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Tested: Google Maps 5.7 for Android Fills in the Feature Gaps

By Ryan Whitwam

Google Maps gets better transit nav and offline map downloads.

Ever since Google Maps was broken out from the main OS and added to the Android Market, the app has seen a huge number of improvements. In the most recent update, Google added support for stop-by-stop public transit directions, improved navigation, and manual offline map caching. As you can imagine, this app continues to be one of the biggest reasons to get an Android device.

As Maps has evolved, other developers and companies have tried to fill in the gaps in functionality. With this last update, many of those third-party solutions are feeling less necessary. Let’s look at the new Google Maps update, and see what apps Maps can now replace.

Transit Navigation

In previous versions of Google Maps, you could pull up transit directions, but there was no live navigation for it. The new update basically adds public transit to the list of turn-by-turn navigation options. After some testing, we’re very impressed with the elegance of Google’s implementation here.

When you pull up transit directions, there will be a Navigation icon in the upper right corner. The app will instruct you to walk to the necessary transit pickup, and will actually track you as you ride around. It detects when you’re on the route and tells you what stop to get off at. The default view is the Map interface, just like driving navigation, but we actually prefer the list view.

In this interface, you get the different steps in order, along with times, distances, and the number of stops you have to sit through. What’s new here is that the ubiquitous glowing blue “you are here” orb is hovering on the left. It will move down the list as you progress along the route. You can press the Map button at the bottom to go back to the map interface at any time, but you don’t have to.

Google’s relative weakness in GPS transit directions has resulted in a plethora of metro-specific public transit apps. Apps like SmartTransit, HopStop and TreKing have been popular alternatives with more robust public transit options. Where Google Maps is likely to best these apps is in the departments of user interface, and battery usage.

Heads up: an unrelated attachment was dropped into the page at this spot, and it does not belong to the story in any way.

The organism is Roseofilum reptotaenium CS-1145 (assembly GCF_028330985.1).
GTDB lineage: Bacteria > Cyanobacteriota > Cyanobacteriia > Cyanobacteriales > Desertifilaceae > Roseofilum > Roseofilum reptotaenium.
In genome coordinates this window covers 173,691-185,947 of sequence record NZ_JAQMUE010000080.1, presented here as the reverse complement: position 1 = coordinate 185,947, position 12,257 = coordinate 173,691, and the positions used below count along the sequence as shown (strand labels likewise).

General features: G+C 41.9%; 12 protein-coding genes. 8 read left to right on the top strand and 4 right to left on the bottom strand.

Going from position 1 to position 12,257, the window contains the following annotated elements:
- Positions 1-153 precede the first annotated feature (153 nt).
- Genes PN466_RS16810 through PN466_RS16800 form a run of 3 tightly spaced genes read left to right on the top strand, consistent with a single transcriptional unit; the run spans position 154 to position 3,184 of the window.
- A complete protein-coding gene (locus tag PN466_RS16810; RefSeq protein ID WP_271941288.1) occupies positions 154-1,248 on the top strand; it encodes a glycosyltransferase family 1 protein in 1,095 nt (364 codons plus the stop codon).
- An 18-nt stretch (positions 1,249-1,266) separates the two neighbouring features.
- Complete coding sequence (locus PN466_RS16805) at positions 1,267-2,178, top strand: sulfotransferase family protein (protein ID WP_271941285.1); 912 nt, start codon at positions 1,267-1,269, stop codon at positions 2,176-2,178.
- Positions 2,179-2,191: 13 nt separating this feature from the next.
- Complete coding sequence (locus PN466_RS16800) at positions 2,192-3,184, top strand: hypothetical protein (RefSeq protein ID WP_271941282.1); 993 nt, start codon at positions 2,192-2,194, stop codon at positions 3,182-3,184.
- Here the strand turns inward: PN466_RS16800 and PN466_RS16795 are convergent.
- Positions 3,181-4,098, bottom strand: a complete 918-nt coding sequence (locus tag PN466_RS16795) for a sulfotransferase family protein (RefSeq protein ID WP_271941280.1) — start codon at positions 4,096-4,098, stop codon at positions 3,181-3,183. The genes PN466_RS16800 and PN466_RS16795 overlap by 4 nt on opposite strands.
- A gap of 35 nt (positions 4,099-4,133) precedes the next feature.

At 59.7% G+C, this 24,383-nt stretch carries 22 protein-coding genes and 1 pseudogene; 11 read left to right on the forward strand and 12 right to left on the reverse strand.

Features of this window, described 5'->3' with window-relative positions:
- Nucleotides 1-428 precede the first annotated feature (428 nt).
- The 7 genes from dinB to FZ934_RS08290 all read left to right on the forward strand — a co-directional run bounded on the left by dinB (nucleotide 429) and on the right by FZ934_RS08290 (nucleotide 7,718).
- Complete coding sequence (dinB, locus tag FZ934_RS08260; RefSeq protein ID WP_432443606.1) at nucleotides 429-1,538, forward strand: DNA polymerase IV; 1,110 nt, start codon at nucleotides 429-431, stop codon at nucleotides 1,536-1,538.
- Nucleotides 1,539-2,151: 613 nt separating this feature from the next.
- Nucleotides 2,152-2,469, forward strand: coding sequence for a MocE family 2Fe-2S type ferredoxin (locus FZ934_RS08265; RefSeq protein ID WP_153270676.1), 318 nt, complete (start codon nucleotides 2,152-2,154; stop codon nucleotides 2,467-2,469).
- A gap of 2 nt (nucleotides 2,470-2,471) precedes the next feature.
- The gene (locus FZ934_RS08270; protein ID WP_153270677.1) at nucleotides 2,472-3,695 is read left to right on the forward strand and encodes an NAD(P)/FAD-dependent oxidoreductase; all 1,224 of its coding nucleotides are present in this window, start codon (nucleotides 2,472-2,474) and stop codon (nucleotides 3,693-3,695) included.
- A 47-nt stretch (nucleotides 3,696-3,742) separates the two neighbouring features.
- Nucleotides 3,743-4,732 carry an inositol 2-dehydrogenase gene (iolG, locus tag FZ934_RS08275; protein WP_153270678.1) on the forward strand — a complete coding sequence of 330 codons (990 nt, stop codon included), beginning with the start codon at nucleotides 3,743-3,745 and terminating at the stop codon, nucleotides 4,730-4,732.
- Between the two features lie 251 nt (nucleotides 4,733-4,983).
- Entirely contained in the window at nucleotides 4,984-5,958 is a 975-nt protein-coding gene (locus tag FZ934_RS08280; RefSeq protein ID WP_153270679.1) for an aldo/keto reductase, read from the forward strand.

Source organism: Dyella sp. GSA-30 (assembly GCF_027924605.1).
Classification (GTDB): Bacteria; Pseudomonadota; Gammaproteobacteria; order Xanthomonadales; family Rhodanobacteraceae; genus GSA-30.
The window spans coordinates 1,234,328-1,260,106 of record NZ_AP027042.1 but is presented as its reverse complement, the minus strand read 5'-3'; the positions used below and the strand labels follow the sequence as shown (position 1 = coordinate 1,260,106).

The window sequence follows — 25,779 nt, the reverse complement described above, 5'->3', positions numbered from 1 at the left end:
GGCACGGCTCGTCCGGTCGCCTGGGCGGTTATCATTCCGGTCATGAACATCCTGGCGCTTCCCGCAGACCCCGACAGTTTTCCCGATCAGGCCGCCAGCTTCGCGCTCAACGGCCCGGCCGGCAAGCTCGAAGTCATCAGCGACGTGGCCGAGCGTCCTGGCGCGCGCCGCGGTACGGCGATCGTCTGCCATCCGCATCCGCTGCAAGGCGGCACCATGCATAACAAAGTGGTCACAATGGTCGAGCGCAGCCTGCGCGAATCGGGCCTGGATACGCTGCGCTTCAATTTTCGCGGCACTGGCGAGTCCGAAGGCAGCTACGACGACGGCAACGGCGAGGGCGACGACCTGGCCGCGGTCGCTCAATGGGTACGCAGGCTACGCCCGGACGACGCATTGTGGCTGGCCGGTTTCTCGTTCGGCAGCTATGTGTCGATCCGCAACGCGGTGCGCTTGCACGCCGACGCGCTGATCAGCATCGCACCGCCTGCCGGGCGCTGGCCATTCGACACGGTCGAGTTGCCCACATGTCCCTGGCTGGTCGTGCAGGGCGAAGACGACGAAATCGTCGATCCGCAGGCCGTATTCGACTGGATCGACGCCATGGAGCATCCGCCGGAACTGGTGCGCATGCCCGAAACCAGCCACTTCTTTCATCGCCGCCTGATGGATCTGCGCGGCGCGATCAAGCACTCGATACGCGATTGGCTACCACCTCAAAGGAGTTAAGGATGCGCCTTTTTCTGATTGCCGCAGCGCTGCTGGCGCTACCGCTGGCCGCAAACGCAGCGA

One of Google’s smaller bullet points for the new update was an improvement in battery usage when navigating. If you’ve even used your Android device for turn-by-turn without plugging it in, you know how fast it will gobble up power. By hitting the GPS chip less often, and making better use of network locations, Google Maps can more effectively use power.

A lot of the third party apps are pulling from Google’s own transit database, then adding their own features on top of that. So if you find that Google Maps’ new transit directions do what you need (and we think you will), there’s no reason to keep the third party apps.

Offline Maps

Ever since Google rolled out turn-by-turn navigation, we have been yearning for real offline mapping. Since Google Maps pulls the map tiles from the cloud as you go, a data connection is usually required. This started to change last year when The Big G added automatic caching of areas you frequent. This feature saves the map tiles for your local area quite nicely for local map access without data.

Earlier this year Google added another similar feature that would save the route data when you started a turn-by-turn trip. As long as you did not deviate from your route, navigation would continue. This too improved the situation, but if you’re driving in an unfamiliar city, and don’t have a route started when you lose data, Google used to leave you high and dry.